Astronomy Picture of the Day

Discover the cosmos! Each day a different image or photograph of our fascinating universe is featured, along with a brief explanation written by a professional astronomer.

2011 March 7

A Solar Prominence Eruption from SDO
Credit: NASA/Goddard/SDO AIA Team

Explanation: One of the most spectacular solar sights is an erupting prominence. Two weeks ago, NASA's Sun-orbiting Solar Dynamic Observatory spacecraft imaged an impressively large prominence erupting from the surface. The dramatic explosion was captured in ultraviolet light in the above time lapse video covering 90 minutes, where a new frame was taken every 24 seconds. The scale of the prominence is huge -- the entire Earth would easily fit under the flowing curtain of hot gas. A solar prominence is channeled and sometimes held above the Sun's surface by the Sun's magnetic field. A quiescent prominence typically lasts about a month, and may erupt in a Coronal Mass Ejection (CME) expelling hot gas into the Solar System. The energy mechanism that creates a solar prominence is still a topic of research. As the Sun progresses toward Solar Maximum in the next few years, solar activity like eruptive prominences are expected to become more common.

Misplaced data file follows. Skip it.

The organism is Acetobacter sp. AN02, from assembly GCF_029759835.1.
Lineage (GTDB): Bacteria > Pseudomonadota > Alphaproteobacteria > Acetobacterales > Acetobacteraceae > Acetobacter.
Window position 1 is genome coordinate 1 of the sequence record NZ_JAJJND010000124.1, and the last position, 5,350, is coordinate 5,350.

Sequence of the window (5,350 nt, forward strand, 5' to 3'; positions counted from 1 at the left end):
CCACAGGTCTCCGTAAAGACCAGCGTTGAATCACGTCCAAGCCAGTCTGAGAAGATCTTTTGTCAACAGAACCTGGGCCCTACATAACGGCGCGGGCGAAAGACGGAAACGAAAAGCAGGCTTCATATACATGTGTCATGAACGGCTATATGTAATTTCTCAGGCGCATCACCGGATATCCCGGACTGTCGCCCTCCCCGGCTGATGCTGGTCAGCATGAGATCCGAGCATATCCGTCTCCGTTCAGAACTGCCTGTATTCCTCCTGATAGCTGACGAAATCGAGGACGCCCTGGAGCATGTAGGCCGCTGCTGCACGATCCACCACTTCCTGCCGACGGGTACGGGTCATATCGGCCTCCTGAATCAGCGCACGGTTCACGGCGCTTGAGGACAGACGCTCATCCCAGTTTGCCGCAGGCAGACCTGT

Tomorrow's picture: open space

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Authors & editors: Robert Nemiroff (MTU) & Jerry Bonnell (UMCP)
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